2009 Nissan GT-R: A Suspension Tune from Greatness
December 30, 2008
A week in the GT-R is like hanging out with Superman. Wherever you stop, people notice, and if stationary long enough, begin to congregate. Matronly types with no interest at all in automobiles put their hand near their mouth (as if the GT-R might overhear) and comment in unconsciously sultry tones on how fast the car looks. Small groups mingle on sidewalks to watch you pull away, witness to the jet-like roar as the car spools its turbos. All the while, you're ensconced in a bunker-like cocoon with fantastic seats. Beyond the ill-deserved attention, my wife specifically asked me not to bring this car home again. Why?
It was certainly not for the GT-R's chiseled good looks. This is a fairly massive coupe, but it deftly hides that bulk in a square-jawed way that grabs you as you approach the car. Favreau should have put Iron Man in this rather than the R8. In white, especially when approached from the front, its gaping maw does make it look like a whale shark has trolled onto your driveway. But in the darker shades, this is one menacing machine. Though I never got the chance to snap a photo of the two together over the holiday, a neighbor down the end of my block has a black GT-R (welcome to L.A.), and trust me, it's all ate up with menacing.
So what was up with the shun? My spouse's cruel request stemmed from the GT-R's suspension tuning. On SoCal's beautifully constructed concrete freeways, the expansion joint hop can make the GT-R a brutal penalty box over long freeway stretches. Granted, this is not a car tuned for freeway running, but in the spirit of other great grand-touring machines, this stands out from an otherwise impressive all-rounder.
The GT-R does feature an adjustable suspension, which helps calm what still feels like a combination of a brutal spring rate and overly aggressive compression damping. But even in the comfort mode, poor pavement will have the GT-R's stiff chassis transferring pounding impacts to the cabin. For all the time most owners will spend on the track, I'd happily trade the suspension's "R" mode for a silkier setting below the "Conf" notch. They could save the range of this setup, or an even stiffer one, for the upcoming GT-R V Spec.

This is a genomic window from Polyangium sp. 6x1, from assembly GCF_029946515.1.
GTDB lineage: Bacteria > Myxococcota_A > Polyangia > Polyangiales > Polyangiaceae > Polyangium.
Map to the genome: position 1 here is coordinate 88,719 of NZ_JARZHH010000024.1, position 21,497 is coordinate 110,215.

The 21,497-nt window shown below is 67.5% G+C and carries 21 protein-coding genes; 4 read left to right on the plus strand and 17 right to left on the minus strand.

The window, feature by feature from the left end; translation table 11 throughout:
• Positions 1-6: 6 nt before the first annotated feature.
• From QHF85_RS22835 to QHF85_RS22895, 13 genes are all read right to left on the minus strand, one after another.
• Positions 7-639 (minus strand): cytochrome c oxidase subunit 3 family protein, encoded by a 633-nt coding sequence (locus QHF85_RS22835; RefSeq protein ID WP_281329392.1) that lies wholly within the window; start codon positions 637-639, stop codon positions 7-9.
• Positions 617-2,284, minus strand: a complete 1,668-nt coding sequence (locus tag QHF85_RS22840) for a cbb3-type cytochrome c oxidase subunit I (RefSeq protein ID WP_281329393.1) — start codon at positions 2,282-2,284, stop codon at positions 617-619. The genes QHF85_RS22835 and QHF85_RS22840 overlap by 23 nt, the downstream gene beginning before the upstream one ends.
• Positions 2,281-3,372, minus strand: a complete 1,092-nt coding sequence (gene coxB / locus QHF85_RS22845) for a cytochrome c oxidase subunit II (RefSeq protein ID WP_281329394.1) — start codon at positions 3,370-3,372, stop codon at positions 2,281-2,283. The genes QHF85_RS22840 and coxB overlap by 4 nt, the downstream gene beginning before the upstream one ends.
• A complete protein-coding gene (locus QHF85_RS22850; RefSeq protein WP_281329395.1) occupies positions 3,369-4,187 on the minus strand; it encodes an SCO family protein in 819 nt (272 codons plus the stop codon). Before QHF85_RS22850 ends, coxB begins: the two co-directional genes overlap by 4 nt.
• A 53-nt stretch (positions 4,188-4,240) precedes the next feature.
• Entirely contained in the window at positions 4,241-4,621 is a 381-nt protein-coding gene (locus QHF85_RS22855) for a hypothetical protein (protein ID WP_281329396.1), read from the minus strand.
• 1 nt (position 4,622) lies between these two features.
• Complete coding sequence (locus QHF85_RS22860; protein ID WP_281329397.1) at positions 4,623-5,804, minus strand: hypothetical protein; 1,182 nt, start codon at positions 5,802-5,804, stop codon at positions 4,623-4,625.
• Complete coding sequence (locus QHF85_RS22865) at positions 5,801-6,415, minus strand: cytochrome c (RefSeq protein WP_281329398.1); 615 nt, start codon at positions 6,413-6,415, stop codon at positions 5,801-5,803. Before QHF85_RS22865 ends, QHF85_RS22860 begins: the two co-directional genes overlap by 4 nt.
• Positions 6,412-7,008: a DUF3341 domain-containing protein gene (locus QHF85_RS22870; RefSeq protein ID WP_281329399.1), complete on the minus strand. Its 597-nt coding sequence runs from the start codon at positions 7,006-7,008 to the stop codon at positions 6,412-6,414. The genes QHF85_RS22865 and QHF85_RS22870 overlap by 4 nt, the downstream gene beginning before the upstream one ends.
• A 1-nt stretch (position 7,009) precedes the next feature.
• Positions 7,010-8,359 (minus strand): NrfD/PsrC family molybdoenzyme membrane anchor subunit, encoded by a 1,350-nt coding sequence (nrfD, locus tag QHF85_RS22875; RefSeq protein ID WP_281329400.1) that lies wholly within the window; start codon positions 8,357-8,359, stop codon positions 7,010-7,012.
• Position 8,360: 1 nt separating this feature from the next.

This realm of suspension tuning is an area where the European manufacturers still seem to have an edge over their Japanese counterparts. Compliance combined with sporting control is the Euro's ace in the hole. Perhaps it's Japan's lucky emphasis on excellent road quality, but many sporting machines from Japan seem tuned in a test-track vacuum. We're always seeing GT-R mules flitting around the Nurburgring, but suspensions tuned for lap-time bragging rights often run counter to real world livability. While at the Nordschleife, they might want to hound some of the BMW crew.
This poor-pavement punishment is a standout anomaly, as the GT-R would otherwise happily serve as an everyday supercar. I can't say enough about the stellar, grippy seats, the tranny is responsive in manual mode and still works well in stop-and-go traffic, even the trunk is usefully spacious. Chassis feedback is limited as you really push this beast, but that limit is so ridiculously high, few will ever approach it on the street. Do you think if we could get some Japanese suspension engineers to apprentice for a while at BMW, they'd finally seal the ride/handling gap?
Paul Seredynski, Executive Editor @ 14,783 miles